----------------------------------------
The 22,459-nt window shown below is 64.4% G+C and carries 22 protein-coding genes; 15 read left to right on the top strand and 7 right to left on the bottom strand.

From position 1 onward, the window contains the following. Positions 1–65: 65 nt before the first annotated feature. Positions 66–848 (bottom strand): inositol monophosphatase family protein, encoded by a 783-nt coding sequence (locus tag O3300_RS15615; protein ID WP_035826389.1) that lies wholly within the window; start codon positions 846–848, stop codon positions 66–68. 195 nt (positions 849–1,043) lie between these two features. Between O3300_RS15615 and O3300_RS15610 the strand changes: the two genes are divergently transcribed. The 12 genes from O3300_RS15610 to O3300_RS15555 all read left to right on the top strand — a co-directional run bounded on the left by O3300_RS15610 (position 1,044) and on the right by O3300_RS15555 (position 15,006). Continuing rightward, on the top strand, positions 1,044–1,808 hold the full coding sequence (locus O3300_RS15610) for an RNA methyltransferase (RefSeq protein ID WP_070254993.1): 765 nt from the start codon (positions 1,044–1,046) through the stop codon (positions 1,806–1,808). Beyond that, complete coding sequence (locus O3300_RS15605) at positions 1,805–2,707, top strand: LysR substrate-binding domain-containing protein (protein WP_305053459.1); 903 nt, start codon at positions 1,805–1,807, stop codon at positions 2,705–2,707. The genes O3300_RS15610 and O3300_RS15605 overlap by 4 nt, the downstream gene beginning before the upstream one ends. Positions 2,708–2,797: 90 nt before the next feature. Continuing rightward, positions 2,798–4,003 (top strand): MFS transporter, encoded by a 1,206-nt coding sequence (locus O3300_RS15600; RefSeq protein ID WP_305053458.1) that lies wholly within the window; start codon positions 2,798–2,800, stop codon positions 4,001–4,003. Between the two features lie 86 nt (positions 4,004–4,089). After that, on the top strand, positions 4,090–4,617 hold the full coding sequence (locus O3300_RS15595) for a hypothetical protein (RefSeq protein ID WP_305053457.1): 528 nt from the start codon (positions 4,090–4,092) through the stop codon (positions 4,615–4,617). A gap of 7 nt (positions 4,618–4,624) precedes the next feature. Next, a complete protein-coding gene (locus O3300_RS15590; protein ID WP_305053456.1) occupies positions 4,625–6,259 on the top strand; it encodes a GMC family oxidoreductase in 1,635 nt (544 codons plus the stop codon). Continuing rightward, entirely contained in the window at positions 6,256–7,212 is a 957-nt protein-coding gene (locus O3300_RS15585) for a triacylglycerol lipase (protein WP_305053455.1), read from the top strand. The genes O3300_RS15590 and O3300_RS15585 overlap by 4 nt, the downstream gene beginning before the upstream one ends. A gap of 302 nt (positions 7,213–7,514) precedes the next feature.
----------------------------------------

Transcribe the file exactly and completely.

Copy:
The 22,459-nt window shown below is 64.4% G+C and carries 22 protein-coding genes; 15 read left to right on the top strand and 7 right to left on the bottom strand.

From position 1 onward, the window contains the following. Positions 1–65: 65 nt before the first annotated feature. Positions 66–848 (bottom strand): inositol monophosphatase family protein, encoded by a 783-nt coding sequence (locus tag O3300_RS15615; protein ID WP_035826389.1) that lies wholly within the window; start codon positions 846–848, stop codon positions 66–68. 195 nt (positions 849–1,043) lie between these two features. Between O3300_RS15615 and O3300_RS15610 the strand changes: the two genes are divergently transcribed. The 12 genes from O3300_RS15610 to O3300_RS15555 all read left to right on the top strand — a co-directional run bounded on the left by O3300_RS15610 (position 1,044) and on the right by O3300_RS15555 (position 15,006). Continuing rightward, on the top strand, positions 1,044–1,808 hold the full coding sequence (locus O3300_RS15610) for an RNA methyltransferase (RefSeq protein ID WP_070254993.1): 765 nt from the start codon (positions 1,044–1,046) through the stop codon (positions 1,806–1,808). Beyond that, complete coding sequence (locus O3300_RS15605) at positions 1,805–2,707, top strand: LysR substrate-binding domain-containing protein (protein WP_305053459.1); 903 nt, start codon at positions 1,805–1,807, stop codon at positions 2,705–2,707. The genes O3300_RS15610 and O3300_RS15605 overlap by 4 nt, the downstream gene beginning before the upstream one ends. Positions 2,708–2,797: 90 nt before the next feature. Continuing rightward, positions 2,798–4,003 (top strand): MFS transporter, encoded by a 1,206-nt coding sequence (locus O3300_RS15600; RefSeq protein ID WP_305053458.1) that lies wholly within the window; start codon positions 2,798–2,800, stop codon positions 4,001–4,003. Between the two features lie 86 nt (positions 4,004–4,089). After that, on the top strand, positions 4,090–4,617 hold the full coding sequence (locus O3300_RS15595) for a hypothetical protein (RefSeq protein ID WP_305053457.1): 528 nt from the start codon (positions 4,090–4,092) through the stop codon (positions 4,615–4,617). A gap of 7 nt (positions 4,618–4,624) precedes the next feature. Next, a complete protein-coding gene (locus O3300_RS15590; protein ID WP_305053456.1) occupies positions 4,625–6,259 on the top strand; it encodes a GMC family oxidoreductase in 1,635 nt (544 codons plus the stop codon). Continuing rightward, entirely contained in the window at positions 6,256–7,212 is a 957-nt protein-coding gene (locus O3300_RS15585) for a triacylglycerol lipase (protein WP_305053455.1), read from the top strand. The genes O3300_RS15590 and O3300_RS15585 overlap by 4 nt, the downstream gene beginning before the upstream one ends. A gap of 302 nt (positions 7,213–7,514) precedes the next feature.